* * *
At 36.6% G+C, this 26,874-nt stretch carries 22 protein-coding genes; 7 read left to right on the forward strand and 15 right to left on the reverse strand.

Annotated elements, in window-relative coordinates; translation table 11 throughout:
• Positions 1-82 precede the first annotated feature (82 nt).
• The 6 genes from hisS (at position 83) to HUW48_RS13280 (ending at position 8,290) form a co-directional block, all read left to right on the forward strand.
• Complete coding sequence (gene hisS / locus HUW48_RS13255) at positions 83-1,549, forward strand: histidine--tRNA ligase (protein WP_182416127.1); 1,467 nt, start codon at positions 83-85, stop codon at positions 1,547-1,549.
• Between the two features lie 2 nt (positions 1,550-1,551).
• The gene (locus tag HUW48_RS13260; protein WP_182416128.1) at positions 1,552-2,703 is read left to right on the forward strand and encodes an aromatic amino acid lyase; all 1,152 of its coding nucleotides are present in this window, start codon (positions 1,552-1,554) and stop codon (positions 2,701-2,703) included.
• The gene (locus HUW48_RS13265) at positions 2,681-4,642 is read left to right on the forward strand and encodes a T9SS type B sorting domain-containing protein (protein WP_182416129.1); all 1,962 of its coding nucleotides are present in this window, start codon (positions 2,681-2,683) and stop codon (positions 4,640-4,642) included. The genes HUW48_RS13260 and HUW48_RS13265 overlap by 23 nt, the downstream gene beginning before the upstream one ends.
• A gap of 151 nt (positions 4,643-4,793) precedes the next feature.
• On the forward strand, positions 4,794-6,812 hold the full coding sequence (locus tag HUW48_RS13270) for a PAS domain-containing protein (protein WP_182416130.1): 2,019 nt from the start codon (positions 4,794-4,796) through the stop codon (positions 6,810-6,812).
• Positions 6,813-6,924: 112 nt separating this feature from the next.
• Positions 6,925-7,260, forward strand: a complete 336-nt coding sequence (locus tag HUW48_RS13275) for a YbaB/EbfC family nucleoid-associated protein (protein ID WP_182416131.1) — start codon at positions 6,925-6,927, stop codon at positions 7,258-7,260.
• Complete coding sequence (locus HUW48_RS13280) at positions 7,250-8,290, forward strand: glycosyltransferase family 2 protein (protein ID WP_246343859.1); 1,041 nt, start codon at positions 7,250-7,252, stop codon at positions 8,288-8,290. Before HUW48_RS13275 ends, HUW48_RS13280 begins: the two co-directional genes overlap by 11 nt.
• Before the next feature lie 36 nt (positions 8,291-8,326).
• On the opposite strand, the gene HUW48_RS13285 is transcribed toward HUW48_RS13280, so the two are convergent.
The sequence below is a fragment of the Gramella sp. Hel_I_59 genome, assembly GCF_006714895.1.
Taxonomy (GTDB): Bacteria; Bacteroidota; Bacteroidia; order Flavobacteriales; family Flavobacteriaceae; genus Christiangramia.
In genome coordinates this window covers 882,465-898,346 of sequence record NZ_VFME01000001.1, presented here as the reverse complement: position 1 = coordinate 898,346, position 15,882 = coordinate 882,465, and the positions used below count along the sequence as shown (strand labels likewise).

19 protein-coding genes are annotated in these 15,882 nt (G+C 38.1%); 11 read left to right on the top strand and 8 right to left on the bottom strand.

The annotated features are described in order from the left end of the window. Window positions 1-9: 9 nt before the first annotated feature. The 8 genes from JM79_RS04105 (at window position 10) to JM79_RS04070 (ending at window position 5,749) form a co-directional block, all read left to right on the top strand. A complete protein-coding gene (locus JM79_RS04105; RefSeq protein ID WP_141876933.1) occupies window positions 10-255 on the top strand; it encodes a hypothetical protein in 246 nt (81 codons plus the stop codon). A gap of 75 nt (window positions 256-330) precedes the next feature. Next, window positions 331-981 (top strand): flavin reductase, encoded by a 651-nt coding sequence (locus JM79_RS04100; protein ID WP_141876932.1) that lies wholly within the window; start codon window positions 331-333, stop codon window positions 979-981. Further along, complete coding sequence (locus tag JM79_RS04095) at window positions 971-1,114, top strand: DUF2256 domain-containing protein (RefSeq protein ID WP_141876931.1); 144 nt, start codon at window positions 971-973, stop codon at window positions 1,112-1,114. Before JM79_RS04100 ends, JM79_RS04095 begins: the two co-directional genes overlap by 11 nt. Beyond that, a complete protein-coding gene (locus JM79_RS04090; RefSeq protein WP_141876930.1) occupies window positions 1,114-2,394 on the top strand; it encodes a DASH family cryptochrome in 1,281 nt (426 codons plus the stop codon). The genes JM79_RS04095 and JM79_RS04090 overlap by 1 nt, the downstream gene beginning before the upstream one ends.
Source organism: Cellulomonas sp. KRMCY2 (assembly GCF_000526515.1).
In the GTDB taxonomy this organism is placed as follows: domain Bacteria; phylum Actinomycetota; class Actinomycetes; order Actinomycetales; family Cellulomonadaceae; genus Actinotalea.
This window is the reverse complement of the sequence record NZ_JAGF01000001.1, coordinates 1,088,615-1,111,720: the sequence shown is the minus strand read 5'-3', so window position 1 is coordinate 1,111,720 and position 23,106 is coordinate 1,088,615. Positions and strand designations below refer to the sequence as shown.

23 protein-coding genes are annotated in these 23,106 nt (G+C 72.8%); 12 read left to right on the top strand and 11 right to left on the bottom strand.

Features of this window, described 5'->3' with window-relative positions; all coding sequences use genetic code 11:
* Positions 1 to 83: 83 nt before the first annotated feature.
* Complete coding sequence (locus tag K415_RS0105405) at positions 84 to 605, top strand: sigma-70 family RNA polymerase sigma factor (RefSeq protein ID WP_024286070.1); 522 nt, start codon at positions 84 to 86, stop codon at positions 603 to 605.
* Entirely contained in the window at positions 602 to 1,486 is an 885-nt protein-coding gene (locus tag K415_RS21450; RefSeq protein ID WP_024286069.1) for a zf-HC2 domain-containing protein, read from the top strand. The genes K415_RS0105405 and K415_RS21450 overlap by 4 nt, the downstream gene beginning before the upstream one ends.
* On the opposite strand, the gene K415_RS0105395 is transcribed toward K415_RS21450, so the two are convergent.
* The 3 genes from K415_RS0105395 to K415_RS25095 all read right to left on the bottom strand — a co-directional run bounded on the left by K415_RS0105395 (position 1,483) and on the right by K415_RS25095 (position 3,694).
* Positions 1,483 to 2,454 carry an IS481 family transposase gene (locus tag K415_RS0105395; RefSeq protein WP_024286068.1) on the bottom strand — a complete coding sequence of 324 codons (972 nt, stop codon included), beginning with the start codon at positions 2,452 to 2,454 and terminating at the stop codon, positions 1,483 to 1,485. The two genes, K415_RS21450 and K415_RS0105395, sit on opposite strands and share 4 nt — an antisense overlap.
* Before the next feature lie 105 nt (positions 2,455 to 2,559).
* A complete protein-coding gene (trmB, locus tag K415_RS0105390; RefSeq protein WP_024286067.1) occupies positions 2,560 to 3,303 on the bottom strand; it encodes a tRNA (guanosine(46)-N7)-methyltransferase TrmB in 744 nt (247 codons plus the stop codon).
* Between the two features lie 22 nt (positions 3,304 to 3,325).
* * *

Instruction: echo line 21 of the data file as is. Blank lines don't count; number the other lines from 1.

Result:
Source organism: Cellulomonas sp. KRMCY2 (assembly GCF_000526515.1).